Operating models for continuous improvement: Part One

23 August 2023
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Cloud Applications: the challenge of ‘adopt not adapt’

By Dawn McKenzie
Change Architect at Inoapps

One of the key reasons prospective customers give for their move to Oracle Cloud Applications is the promise of continuous improvement that lets them keep pace with their technology through regular upgrades and functionality releases. But all too often, companies aren’t aware of the effort, resources and structure that’s needed to make a continuous improvement program happen.

To see the real benefits of moving to cloud—and the pay-offs for the expense and stress of the Software as a Service (SaaS) implementation—it’s important to ensure systems are maintained and enhanced in line with your strategic and operational needs, and that you have the skills, processes and culture in place for the program.

There are two elements at play here. The one we’ll be unpacking in this series is the importance of establishing an operating model to support the continuous improvement of your Oracle Cloud Applications. The other is the matter of adoption.

Part of the reason that a move to Cloud Applications is a challenge is that it represents a new way of working and is quite a significant cultural shift for many organizations. If you come from an environment that customized and adapted its software to company processes and the way teams work, cloud represents a different world.

With Cloud Applications, servers are hosted and updated remotely, and developers aren’t able to access software code and make changes directly into the core SaaS system functionality in the way you do with on-premises solutions. That means you can’t just request new core functionality and have it built to spec.

Yes, you can extend the functionality with custom PaaS (Platform-as-a-Service) extensions. And system integrators like us here at Inoapps, have pre-built, often industry-specific, accelerators to help plug gaps in core Oracle Cloud Applications functionality. But those too carry considerations when you plan your operating model.

As a rule, you need to learn to work with the software you’re given and, where possible, adopt Oracle Modern Best Practice—a set of standardized processes that allow you to fully exploit the available technology and simplify your operations.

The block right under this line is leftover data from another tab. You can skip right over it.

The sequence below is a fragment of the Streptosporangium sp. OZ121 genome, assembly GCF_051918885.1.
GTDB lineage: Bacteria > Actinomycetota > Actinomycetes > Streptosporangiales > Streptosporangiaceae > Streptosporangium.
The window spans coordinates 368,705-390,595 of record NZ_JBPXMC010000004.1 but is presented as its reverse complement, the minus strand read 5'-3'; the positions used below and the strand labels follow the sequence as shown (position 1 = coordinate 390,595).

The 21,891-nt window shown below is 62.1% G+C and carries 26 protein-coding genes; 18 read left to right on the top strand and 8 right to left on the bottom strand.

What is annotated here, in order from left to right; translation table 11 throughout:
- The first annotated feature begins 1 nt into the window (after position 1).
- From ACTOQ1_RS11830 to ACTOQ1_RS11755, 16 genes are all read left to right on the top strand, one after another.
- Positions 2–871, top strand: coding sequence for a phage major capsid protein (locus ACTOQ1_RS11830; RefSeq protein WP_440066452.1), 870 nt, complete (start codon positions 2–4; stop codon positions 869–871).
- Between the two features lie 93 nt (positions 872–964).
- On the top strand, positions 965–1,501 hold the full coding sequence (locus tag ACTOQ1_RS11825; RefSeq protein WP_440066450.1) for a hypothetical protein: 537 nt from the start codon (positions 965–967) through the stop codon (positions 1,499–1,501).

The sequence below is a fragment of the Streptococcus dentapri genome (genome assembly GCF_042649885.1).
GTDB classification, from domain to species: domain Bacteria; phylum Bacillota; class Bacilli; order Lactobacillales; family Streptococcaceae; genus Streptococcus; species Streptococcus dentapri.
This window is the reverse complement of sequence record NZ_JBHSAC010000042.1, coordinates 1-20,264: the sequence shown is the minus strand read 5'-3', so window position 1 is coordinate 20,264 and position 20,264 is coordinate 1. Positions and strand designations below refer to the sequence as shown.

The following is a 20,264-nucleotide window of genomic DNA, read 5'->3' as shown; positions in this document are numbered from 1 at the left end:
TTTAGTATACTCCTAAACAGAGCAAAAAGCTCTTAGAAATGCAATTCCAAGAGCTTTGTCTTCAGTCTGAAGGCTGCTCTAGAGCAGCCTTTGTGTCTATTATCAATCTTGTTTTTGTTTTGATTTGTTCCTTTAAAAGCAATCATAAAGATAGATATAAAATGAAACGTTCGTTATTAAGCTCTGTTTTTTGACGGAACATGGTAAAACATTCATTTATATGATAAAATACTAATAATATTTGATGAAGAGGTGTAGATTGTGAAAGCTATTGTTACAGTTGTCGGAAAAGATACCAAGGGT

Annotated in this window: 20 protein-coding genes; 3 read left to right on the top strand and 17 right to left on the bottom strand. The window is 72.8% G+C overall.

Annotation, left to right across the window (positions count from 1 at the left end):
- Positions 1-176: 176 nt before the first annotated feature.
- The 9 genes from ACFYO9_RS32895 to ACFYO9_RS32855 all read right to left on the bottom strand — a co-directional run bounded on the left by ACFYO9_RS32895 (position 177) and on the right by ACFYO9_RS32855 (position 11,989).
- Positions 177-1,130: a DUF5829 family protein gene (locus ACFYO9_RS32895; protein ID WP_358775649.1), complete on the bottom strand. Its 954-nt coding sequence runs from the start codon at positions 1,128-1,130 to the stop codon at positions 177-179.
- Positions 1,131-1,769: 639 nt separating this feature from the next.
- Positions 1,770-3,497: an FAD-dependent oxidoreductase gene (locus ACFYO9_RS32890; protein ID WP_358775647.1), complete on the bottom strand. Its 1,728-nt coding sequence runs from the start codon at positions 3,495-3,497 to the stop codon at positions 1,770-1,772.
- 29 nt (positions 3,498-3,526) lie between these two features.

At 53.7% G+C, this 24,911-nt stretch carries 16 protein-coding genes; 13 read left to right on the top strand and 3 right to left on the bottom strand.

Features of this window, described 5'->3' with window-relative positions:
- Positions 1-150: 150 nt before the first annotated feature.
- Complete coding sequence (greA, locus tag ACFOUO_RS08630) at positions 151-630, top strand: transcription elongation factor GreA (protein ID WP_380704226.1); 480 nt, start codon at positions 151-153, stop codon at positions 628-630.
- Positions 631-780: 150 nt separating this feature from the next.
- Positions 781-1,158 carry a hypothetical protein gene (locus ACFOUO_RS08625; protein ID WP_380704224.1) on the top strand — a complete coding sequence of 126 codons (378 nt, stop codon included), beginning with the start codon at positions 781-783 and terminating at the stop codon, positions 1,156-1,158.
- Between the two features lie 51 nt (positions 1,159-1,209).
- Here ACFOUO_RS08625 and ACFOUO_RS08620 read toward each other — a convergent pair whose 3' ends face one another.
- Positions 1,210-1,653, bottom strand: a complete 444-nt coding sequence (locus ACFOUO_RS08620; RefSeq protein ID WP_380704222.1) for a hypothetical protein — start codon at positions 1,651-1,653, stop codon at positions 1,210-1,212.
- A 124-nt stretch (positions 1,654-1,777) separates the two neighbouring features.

When the decision is made to go to cloud, your organization needs to assess the available functionality, adopt the essential features, and then select the optional functionality that meets business needs. We refer to this approach as ‘adopt not adapt’ and it’s really important for companies to recognize early on that they’ll need to work with staff to encourage adoption and acceptance of the new system and the changes it brings.

Another change that’s often overlooked is the types of support needed to maintain and enhance the core SaaS application. Key to maintaining your Oracle Cloud Applications is the effective management of quarterly releases to ensure you don’t see a degradation in your system’s functionality that impacts operations. And now that the focus is on configuring functionality rather than customizing it, new skills and knowledge may be needed.

To make a continuous improvement program work, it’s therefore important to have the right people, processes and policies in place by the time the implementation goes live. After go-live, users may need additional support to continue their adoption journey, and you need enough of your staff to be familiar with the new system to be able to make decisions and share knowledge.

This is where your operating model is invaluable. Your operating model is there to support your business strategy and goals as you live in the cloud. While something like a patch or security update may go unnoticed, an update that involves a change to a work process or piece of functionality will impact your people.

An operating model gives you a framework for change and allows transitions to be carefully managed and well implemented. By fully understanding your ongoing operational support needs, you can properly manage the quarterly release cycle and ensure you have the resources needed, whether internal or from a Managed Services​ partner.

In our next blog, we’ll take a closer look at the importance of an operating model to your continuous improvement program.

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